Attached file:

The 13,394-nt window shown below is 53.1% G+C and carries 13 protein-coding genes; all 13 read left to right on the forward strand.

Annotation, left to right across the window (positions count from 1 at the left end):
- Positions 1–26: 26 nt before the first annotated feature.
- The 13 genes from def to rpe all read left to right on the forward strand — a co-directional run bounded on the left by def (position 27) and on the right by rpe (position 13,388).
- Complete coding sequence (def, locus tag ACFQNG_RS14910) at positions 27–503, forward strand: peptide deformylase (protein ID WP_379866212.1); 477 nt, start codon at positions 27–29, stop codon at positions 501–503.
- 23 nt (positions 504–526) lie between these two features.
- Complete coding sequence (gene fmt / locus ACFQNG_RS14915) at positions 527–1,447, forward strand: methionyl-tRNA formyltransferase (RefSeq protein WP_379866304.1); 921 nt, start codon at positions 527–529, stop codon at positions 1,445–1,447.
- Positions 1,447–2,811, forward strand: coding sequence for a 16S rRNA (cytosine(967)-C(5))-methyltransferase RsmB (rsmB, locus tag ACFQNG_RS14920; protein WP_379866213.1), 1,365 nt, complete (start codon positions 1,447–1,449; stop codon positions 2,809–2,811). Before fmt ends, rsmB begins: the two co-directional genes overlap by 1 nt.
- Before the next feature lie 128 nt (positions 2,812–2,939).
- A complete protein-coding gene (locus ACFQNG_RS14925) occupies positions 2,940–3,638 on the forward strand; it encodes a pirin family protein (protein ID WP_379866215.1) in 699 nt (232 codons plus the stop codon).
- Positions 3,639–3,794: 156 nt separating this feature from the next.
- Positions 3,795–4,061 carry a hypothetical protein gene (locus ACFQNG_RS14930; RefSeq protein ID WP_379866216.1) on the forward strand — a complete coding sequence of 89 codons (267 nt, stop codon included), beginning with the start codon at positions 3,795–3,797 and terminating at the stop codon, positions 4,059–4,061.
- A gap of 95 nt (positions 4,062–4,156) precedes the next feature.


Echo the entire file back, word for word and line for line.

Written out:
The 13,394-nt window shown below is 53.1% G+C and carries 13 protein-coding genes; all 13 read left to right on the forward strand.

Annotation, left to right across the window (positions count from 1 at the left end):
- Positions 1–26: 26 nt before the first annotated feature.
- The 13 genes from def to rpe all read left to right on the forward strand — a co-directional run bounded on the left by def (position 27) and on the right by rpe (position 13,388).
- Complete coding sequence (def, locus tag ACFQNG_RS14910) at positions 27–503, forward strand: peptide deformylase (protein ID WP_379866212.1); 477 nt, start codon at positions 27–29, stop codon at positions 501–503.
- 23 nt (positions 504–526) lie between these two features.
- Complete coding sequence (gene fmt / locus ACFQNG_RS14915) at positions 527–1,447, forward strand: methionyl-tRNA formyltransferase (RefSeq protein WP_379866304.1); 921 nt, start codon at positions 527–529, stop codon at positions 1,445–1,447.
- Positions 1,447–2,811, forward strand: coding sequence for a 16S rRNA (cytosine(967)-C(5))-methyltransferase RsmB (rsmB, locus tag ACFQNG_RS14920; protein WP_379866213.1), 1,365 nt, complete (start codon positions 1,447–1,449; stop codon positions 2,809–2,811). Before fmt ends, rsmB begins: the two co-directional genes overlap by 1 nt.
- Before the next feature lie 128 nt (positions 2,812–2,939).
- A complete protein-coding gene (locus ACFQNG_RS14925) occupies positions 2,940–3,638 on the forward strand; it encodes a pirin family protein (protein ID WP_379866215.1) in 699 nt (232 codons plus the stop codon).
- Positions 3,639–3,794: 156 nt separating this feature from the next.
- Positions 3,795–4,061 carry a hypothetical protein gene (locus ACFQNG_RS14930; RefSeq protein ID WP_379866216.1) on the forward strand — a complete coding sequence of 89 codons (267 nt, stop codon included), beginning with the start codon at positions 3,795–3,797 and terminating at the stop codon, positions 4,059–4,061.
- A gap of 95 nt (positions 4,062–4,156) precedes the next feature.